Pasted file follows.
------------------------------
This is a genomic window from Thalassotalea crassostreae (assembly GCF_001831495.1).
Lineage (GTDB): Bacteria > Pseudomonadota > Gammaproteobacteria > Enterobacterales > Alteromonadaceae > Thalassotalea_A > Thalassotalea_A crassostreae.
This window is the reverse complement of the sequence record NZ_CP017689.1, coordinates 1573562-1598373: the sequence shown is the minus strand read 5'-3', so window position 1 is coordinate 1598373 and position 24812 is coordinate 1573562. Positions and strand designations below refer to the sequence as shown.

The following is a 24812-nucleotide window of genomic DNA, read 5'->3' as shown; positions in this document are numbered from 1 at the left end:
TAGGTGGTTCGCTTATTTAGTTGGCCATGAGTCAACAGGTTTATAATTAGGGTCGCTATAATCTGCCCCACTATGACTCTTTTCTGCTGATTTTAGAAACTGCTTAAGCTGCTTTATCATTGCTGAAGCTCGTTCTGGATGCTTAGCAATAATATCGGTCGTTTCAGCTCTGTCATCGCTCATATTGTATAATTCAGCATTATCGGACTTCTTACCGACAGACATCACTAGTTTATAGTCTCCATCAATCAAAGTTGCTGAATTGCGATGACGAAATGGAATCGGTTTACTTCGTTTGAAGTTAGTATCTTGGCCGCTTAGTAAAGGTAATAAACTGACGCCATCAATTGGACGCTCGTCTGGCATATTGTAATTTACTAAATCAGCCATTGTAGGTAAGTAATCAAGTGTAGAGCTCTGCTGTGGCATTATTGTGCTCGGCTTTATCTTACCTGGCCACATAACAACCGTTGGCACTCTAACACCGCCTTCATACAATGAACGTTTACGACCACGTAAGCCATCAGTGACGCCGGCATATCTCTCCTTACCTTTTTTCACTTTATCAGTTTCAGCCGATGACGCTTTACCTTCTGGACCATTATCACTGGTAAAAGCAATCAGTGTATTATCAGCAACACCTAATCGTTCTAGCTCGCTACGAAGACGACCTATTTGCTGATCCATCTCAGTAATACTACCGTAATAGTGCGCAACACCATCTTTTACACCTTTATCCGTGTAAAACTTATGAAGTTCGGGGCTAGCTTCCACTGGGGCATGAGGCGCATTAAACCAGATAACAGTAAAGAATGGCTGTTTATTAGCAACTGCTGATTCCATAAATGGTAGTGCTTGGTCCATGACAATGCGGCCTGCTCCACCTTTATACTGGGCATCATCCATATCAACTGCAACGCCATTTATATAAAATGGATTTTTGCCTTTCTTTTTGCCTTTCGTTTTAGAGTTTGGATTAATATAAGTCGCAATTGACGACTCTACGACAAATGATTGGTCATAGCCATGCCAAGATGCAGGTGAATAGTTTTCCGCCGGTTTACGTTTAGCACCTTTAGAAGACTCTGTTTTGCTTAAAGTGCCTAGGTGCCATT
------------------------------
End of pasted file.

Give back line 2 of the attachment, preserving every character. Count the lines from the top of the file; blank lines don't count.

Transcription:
Lineage (GTDB): Bacteria > Pseudomonadota > Gammaproteobacteria > Enterobacterales > Alteromonadaceae > Thalassotalea_A > Thalassotalea_A crassostreae.